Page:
Q. In reading through and editing all these essays, did the idea emerge of something called ‘mainstream’ or ‘orthodox’ Christianity as opposed to the heterodoxy of the many diverse variants—Gnostic and otherwise?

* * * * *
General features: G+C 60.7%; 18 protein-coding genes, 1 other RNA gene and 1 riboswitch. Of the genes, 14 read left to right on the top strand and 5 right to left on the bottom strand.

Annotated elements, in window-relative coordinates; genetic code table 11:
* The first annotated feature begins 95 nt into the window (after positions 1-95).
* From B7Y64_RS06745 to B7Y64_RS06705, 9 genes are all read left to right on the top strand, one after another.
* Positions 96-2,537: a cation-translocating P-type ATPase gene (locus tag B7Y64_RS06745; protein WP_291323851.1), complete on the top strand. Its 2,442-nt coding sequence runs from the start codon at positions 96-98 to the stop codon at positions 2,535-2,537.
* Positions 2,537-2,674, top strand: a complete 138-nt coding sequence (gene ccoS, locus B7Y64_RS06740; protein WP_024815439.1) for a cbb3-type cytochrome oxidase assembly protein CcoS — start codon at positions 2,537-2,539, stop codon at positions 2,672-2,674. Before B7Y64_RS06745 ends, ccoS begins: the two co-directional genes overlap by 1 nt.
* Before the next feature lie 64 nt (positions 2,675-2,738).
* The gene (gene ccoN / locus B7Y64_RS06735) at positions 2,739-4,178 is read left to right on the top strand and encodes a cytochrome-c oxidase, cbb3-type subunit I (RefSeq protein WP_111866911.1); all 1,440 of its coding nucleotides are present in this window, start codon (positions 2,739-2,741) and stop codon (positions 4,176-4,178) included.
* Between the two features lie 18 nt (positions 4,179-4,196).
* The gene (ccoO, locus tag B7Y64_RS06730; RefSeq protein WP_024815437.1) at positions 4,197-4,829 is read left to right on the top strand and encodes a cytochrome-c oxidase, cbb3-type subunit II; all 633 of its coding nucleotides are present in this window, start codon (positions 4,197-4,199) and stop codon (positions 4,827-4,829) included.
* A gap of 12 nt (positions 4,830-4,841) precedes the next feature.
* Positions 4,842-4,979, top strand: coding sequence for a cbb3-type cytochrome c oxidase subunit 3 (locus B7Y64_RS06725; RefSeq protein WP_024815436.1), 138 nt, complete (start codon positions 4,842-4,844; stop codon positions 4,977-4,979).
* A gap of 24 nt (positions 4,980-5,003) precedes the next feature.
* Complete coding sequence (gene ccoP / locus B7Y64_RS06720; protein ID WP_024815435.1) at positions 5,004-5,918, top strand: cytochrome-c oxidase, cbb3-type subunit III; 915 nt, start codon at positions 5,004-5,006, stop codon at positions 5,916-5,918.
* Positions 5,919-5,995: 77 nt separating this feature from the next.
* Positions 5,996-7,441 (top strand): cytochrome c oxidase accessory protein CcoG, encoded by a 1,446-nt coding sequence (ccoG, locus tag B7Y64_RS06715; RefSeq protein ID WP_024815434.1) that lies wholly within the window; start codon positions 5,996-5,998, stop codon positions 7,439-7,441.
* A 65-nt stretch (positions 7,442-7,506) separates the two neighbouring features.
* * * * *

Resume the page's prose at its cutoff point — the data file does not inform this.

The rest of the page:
A. David Wilhite addresses this question directly in his opening essay, and there are others that deal with particular aspects of the issue along the way — such as the essays on Marcionism and gnosticising forms of Christianity. In my view, the so-called “Christianities” of the pre-Constantinian era were not disparate entities with equal historical value. Like the early moments of the universe, forces within the full spread of ancient Christianity were beginning to coalesce in a variety of gravitational centers, some with more centripetal pull than others. I think the character of this volume exhibit something of a “middle way” between the uncritical-traditionalist approach of binary opposites (orthodox Christianity versus heretical Christianities) and the overly-revisionist approach in which all forms of diversity are given equal weight.